You’ve really earned your nickname ‘Eisen-Ermin’ (Iron Ermin). Do you see it as an personal achievement?
Bicakcic: "It made me smile at first, I never expected to get a nickname, but I realised it was a compliment - a recognition of my hard work. So yes, I see it as an honour."
Do you ever get the feeling that people undermine you with the nickname, as though to say: All he can do is slide-tackle...?
Bicakcic: "Definitely, 100 percent. People are quick to put others in a box and label them because they put in hard tackles, but I don’t just stand at the back like the old-fashioned 6 foot something centre-backs, hoofing the ball up the pitch and following orders to bully centre-forwards out of the game. That’s not possible nowadays – the game doesn’t have players like that anymore. I would never see myself as your classic sweeper. Obviously I am aware that I’m not pulling off Zidane tricks in the midfield, dishing out nutmegs left and right: I’m realistic."
There’s less need for fighters like yourself nowadays, but do you think your teammates are grateful to have you in the team?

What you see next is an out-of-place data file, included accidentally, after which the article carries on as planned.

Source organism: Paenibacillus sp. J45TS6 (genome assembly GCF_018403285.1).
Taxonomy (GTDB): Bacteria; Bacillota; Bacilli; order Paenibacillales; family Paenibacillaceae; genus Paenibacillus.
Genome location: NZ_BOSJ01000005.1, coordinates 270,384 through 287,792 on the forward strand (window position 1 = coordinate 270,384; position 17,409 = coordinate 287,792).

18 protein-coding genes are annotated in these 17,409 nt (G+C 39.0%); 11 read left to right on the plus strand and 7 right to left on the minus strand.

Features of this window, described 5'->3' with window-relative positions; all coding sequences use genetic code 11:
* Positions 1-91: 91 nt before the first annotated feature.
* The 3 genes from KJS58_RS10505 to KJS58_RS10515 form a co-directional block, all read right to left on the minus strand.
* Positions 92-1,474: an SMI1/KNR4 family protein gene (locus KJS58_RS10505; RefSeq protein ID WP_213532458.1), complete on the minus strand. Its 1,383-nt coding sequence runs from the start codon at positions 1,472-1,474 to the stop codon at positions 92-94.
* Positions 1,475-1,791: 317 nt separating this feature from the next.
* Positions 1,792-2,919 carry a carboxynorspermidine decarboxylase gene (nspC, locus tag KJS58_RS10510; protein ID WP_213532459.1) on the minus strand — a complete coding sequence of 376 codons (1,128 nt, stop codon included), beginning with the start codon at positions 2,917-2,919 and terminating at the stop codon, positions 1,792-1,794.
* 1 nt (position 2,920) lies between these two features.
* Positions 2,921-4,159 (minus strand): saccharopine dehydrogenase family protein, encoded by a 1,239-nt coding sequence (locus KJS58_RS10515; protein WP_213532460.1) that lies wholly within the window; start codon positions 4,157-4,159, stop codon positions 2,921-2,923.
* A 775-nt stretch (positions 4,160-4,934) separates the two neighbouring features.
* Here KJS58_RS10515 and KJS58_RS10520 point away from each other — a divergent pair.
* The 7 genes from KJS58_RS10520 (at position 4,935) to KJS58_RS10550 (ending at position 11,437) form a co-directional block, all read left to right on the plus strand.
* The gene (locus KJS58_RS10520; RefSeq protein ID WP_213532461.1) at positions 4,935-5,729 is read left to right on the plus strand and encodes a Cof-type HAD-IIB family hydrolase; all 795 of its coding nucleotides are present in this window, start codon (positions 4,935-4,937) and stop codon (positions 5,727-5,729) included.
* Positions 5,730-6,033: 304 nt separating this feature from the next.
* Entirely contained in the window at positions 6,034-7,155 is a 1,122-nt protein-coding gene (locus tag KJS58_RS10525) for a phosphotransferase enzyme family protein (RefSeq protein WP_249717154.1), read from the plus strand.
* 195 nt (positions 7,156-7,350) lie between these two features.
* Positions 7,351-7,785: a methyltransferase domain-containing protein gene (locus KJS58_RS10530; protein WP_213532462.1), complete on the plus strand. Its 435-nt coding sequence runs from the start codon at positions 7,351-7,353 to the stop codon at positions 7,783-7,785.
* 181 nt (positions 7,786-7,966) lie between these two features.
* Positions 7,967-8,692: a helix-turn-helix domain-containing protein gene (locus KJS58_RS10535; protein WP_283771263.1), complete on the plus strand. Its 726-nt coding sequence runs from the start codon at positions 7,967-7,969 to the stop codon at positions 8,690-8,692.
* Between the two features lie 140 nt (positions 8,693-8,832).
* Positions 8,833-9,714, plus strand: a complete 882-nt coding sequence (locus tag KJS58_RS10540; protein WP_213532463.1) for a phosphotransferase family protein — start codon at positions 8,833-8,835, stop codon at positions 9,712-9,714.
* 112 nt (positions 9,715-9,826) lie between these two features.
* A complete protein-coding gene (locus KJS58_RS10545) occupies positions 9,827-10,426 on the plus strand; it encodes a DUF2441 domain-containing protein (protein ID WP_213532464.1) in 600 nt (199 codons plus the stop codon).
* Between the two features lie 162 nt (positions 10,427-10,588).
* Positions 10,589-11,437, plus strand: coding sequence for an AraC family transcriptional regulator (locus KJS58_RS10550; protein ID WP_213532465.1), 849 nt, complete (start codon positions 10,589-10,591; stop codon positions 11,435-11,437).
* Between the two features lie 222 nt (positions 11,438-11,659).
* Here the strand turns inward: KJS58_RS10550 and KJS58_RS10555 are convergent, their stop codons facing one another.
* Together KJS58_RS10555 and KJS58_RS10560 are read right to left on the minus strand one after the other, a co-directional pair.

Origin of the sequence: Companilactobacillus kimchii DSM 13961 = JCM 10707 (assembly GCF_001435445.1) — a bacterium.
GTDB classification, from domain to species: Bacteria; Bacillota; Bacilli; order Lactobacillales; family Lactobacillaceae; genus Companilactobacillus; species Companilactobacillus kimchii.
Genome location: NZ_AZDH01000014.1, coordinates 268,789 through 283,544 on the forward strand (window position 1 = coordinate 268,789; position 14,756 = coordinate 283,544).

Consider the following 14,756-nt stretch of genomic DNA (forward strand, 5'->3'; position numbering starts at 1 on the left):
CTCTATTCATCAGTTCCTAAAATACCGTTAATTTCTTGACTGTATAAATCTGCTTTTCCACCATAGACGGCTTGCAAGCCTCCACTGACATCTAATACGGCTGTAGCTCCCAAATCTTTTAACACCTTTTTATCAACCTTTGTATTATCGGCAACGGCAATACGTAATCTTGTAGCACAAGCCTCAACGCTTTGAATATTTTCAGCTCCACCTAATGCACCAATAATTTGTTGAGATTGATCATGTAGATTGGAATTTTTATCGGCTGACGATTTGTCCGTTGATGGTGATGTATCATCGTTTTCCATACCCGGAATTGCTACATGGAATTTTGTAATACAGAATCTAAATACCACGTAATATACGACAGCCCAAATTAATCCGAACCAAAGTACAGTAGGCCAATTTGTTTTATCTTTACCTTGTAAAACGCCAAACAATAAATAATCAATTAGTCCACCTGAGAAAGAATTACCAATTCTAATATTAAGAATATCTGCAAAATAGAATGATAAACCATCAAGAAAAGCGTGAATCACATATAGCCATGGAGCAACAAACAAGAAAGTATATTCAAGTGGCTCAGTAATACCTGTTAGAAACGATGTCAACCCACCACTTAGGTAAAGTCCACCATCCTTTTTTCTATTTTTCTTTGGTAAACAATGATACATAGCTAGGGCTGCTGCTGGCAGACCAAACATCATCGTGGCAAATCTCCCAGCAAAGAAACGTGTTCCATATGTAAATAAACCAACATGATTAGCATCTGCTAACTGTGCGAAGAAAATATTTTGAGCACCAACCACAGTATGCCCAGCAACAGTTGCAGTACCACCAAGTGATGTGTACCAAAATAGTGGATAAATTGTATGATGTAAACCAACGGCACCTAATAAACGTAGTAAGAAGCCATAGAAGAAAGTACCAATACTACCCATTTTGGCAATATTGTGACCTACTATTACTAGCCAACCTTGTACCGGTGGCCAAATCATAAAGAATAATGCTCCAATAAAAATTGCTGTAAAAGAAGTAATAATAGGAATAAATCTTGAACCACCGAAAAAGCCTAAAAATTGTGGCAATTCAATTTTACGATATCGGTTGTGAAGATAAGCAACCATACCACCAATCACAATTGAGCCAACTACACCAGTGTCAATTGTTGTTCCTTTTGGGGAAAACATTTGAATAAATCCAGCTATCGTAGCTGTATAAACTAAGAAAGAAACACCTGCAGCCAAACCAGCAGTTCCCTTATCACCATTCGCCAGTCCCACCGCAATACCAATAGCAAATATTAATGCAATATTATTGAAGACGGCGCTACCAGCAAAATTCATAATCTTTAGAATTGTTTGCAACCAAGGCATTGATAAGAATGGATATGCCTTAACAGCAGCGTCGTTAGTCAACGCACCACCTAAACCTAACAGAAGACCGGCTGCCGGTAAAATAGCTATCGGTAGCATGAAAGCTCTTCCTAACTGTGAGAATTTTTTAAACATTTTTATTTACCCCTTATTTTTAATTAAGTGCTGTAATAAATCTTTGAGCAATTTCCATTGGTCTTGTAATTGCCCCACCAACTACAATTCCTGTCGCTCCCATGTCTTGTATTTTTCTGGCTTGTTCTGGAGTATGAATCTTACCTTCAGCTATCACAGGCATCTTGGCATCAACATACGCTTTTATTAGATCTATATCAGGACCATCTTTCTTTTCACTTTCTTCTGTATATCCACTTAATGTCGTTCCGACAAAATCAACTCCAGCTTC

Bicakcic: "I notice how players react to things I do on the pitch: If I put in a hard tackle, my more technically gifted teammates look at me and suddenly start to put in the tackles as well. It makes me realise: ‘Oh look, I switched them on’... So I set an example in that regard. The players see how someone with the right attitude is throwing himself into tackles and giving his all for the team in order for them to decide the game for us up front. The motto goes: He’s fighting for us, we can’t let him down. That’s an incredible feeling, when you’ve got a reputation like that. I love how the players here give their all for each other – it’s the best, better than just being grateful."
Not so many wins on the board this season. Too often, a lead hasn’t resulted in a win – does this have anything to do with mentality as well?
Bicakcic: "It’s not as simple as that. You can have a plan of how to play against a certain opposition, but football has its own plans as well. When Bayern München lost the Champions League final 2-1 to Manchester United, it certainly wasn’t down to the players not wanting to win enough, nor was it down to having the wrong game plan. Football has its own ideas, writes its own stories. This season, generally speaking, we have been derailed a little – we haven’t always been able to perform to the best of our ability. We’ve relied on our quality too much and just thought: we’ve done it before, we’ll do it again. The past means nothing though – you have to prove yourself from scratch every weekend and give everything to write another successful chapter. Too often this season, we’ve been caught hoping things will go our way in the end."